4. Go rock climbing at the gym below
5. Eat at Hardware Cafe
6. Rock climb at the Grampians

The Queen Victoria Building! by Jessica Lee

It was bound to happen.

I discovered the grandaddy of shopping centres!

All it took was a bus ride to Circular Quay and some persistent looking out of the window.

This here is the Queen Victoria Building:


It is HUGE.

Here is their classy entrance:

The insides:

Most of the shops were designer labels BUT I did discover some nice knick knack/stationary stores!

This is the outside:

They were playing my favourite Beatles song so I had to wander over and have a look.

And back inside again:

This was taken from the top floor.

I really wish I had time to visit every single shop because they all had lots of goodies I was interested in. Unfortunately time was running out (things in Australia close around 6-7 pm!), and it's not like I had a lot of money to throw around.

The cool thing about the QVB is that right beside it is Westfield Shopping Centre!

So you end up having a never-ending shopping adventure.

If given the funds and time, I could easily spend two full days exploring this place!

So I heard some really lovely music as I was shopping and realized it was coming from outside.

This guy was simply phenomenal. Not only was his playing quite skilled and technical, he played his own original compositions with lots of emotion.

A small crowd had gathered.

I watched as within 10 minutes, he made $40 from people buying CDs!

He is pretty much doing what I'd like to do one day- escaping office life, setting his own hours, making beautiful sounds...

I thought his guitar was really cool so I went to chat with him during his break.

I asked if the holes in his guitar were there on purpose (looked like he made them purposely to make the sound better).

It turns out that HE designed the guitar and his father made it!

The strings are set wider near the base so he can finger pick since he said he had big hands. I later compared his hands with mine and yes his hands are pretty big. I don't think I'd be able to play his guitar.

He also told me he's never had any other job than play the guitar, which I found extremely cool.

After that, I went around taking more photos.

This is Dymocks, which is like Chapters Indigo back home.

It's my favourite store so far in Sydney.

This is me not kidding about the crazy prices of nail polish here:

Revlon nail polish is like $8 at Shoppers Drug Mart back home! Here, it's $13.95.

And a final photo of Westfield courtyard.

One day, I am going to come back and shop 'til I drop.

Some odd items I bought in Hong Kong by Jessica Lee

I've been feeling overwhelmed by everything there is to take in in Hong Kong so I haven't been feeling up to writing. But here is a short post of novelty items I bought in Hong Kong.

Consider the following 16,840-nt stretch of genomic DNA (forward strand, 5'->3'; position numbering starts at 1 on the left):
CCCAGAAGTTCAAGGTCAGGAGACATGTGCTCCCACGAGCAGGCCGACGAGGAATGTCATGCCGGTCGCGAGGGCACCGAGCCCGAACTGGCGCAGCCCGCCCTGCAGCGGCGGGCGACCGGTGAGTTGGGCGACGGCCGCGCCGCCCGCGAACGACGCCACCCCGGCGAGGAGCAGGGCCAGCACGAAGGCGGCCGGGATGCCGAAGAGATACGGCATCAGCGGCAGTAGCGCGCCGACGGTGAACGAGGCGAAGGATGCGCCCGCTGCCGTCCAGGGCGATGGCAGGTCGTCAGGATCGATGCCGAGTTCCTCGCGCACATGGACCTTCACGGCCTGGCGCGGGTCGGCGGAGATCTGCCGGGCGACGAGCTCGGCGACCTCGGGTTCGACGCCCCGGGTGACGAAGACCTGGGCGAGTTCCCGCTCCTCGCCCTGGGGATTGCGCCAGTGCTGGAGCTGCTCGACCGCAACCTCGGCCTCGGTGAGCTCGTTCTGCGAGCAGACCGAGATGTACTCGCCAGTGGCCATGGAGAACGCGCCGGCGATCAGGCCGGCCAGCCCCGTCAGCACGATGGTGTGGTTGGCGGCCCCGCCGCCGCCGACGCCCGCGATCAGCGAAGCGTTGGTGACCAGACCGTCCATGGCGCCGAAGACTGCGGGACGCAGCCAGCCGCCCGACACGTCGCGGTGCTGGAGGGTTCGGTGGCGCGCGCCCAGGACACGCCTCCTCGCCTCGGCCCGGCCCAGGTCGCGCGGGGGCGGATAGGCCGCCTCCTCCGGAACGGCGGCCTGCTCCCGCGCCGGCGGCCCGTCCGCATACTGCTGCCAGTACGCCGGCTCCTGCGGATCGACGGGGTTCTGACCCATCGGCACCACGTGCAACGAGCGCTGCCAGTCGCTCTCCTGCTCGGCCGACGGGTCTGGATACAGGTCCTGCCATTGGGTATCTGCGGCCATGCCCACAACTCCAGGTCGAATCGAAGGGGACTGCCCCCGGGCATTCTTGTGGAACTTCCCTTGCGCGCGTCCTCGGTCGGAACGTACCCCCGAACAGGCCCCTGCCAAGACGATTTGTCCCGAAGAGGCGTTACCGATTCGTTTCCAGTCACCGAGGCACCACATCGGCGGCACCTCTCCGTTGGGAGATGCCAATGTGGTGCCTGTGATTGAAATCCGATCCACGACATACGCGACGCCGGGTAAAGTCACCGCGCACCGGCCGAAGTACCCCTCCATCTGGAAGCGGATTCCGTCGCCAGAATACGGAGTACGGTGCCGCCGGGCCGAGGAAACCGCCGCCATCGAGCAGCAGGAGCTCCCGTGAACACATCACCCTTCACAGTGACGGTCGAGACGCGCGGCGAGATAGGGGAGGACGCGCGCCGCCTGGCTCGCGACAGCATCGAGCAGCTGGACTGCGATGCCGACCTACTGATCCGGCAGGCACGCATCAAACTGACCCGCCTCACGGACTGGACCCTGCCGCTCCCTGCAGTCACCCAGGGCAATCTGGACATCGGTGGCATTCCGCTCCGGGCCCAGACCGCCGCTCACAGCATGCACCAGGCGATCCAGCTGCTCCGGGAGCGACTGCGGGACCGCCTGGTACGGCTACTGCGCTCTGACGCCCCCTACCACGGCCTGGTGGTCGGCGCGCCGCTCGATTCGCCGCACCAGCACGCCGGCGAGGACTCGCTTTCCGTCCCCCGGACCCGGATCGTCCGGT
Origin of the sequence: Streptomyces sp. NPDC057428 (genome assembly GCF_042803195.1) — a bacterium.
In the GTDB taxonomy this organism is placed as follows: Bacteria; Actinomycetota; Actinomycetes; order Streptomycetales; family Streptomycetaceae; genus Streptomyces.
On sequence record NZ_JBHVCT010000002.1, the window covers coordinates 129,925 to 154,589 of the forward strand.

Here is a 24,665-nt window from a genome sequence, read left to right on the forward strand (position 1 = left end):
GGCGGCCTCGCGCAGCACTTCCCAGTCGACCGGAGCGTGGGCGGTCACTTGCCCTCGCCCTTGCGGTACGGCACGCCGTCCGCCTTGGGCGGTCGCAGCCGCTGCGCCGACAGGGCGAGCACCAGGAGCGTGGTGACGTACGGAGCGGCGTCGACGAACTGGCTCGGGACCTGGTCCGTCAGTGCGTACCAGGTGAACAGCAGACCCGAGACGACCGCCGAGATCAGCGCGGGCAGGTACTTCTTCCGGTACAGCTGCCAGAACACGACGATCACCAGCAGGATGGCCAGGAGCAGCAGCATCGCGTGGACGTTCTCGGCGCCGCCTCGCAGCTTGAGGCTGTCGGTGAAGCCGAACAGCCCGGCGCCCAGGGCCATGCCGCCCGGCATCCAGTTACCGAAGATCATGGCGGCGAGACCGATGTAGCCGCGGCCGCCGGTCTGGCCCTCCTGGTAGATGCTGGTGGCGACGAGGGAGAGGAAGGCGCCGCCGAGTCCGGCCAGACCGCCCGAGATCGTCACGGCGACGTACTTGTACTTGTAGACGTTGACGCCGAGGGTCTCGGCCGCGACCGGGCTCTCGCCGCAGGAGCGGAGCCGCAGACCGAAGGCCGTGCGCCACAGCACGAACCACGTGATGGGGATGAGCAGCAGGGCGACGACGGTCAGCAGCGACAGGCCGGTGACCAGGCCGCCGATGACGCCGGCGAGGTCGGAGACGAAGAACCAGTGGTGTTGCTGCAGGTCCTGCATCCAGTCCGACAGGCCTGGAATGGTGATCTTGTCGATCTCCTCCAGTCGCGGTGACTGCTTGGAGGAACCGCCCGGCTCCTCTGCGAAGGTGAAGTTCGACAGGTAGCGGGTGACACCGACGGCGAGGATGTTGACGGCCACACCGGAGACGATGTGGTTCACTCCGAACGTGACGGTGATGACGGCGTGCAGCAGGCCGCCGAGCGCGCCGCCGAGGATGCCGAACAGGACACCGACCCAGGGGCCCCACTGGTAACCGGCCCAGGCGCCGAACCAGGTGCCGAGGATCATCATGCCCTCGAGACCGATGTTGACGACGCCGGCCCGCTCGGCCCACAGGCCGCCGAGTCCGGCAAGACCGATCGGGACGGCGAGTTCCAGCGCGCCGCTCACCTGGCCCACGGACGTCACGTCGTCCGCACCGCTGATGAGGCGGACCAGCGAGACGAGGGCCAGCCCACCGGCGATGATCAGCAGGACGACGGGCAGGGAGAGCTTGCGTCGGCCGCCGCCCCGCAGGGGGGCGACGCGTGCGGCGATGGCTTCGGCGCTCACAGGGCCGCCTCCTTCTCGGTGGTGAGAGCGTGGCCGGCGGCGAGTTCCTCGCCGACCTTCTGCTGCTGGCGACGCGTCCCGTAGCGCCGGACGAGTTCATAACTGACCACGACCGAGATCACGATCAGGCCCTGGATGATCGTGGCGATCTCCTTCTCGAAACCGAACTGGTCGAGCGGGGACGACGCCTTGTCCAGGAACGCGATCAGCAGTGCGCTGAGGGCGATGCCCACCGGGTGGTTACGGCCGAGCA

Maltesers comes in boxes here apparently. And they come in a dark edition. Can't wait to try them!

I saw these at the check out line at Watson's, which is like a Shoppers Drug Mart in Hong Kong. They are black cotton buds. Apparently when you take off nail polish using these, the colours of the nail polish are more easily see-able. They were $11 HK, which comes around to $1.42 CAD, so I thought "why not".

This is the outside.

I'm also trying to buy a travel hair dryer so I can use it in Sydney. The problem is all the really cute dryers in Hong Kong aren't the same wattage as in Canada. Sydney wattage is 240, which is the same as Hong Kong. Canada's wattage is 110. So basically if I wanted to buy a cute hair dryer I could use in Sydney, I wouldn't be able to use it in Canada.

Or I could just buy an ugly one that converts from 110 to 240.

Decisions, decisions...

Shopping demons and things that make my heart flutter by Jessica Lee

You know it's time to go home from the mall when you feel guilty after making a purchase.

The day started innocently enough. I woke up around 8 am and went for breakfast at TOASTBOX, a cha chaan teng at Olympian City.

I ordered instant noodles with spicy pork and an egg, a cold Horlick drink, which tastes sort of like malt and milk for those of you who haven't had it before, and a Pandan cake- which as I'm learning now from Wikipedia, has Malaysian origins and is made with Pandanus amarylifolius (a tropical plant) leaves. It is a green cake which gets its colour from the chlorophyll in the leaf juice. The cake was okay- tasted just like regular sponge cake.

After breakfast, I headed over to the International Finance Centre, which thankfully is more interesting than the name suggests. The IFC is a HUGE mall with brand names like Burberry, Coach and the like. It also has non-designer brands like Club Monaco and Zara.

I didn't really shop much, instead, I went around and explored. The architecture of the building is incredible. Here are some photos taken by yours truly that showcase its spectacular structure:

Here is the entrance
This here is one of the shopping levels


More levels

This is the roof top. It is so pretty! The business people eat their lunches here. I hope they know how lucky they are. I would LOVE to have lunch here every day. It would make me feel like a million bucks. It's such a nice environment. There are free-for-all tables (they are nice tables) where you can bring your own food or buy something like McDonalds and just eat and have a good time with your co-workers.

And last but not least, fancy restaurant on the roof top!

I also found a really nice grocery store in this mall and almost bought a $3 CAD Kit Kat Cookies and Cream chocolate bar. It was my first time seeing such a bar and I was fascinated. Except $3 is a bit steep for a Kit Kat, which is why I didn't get it.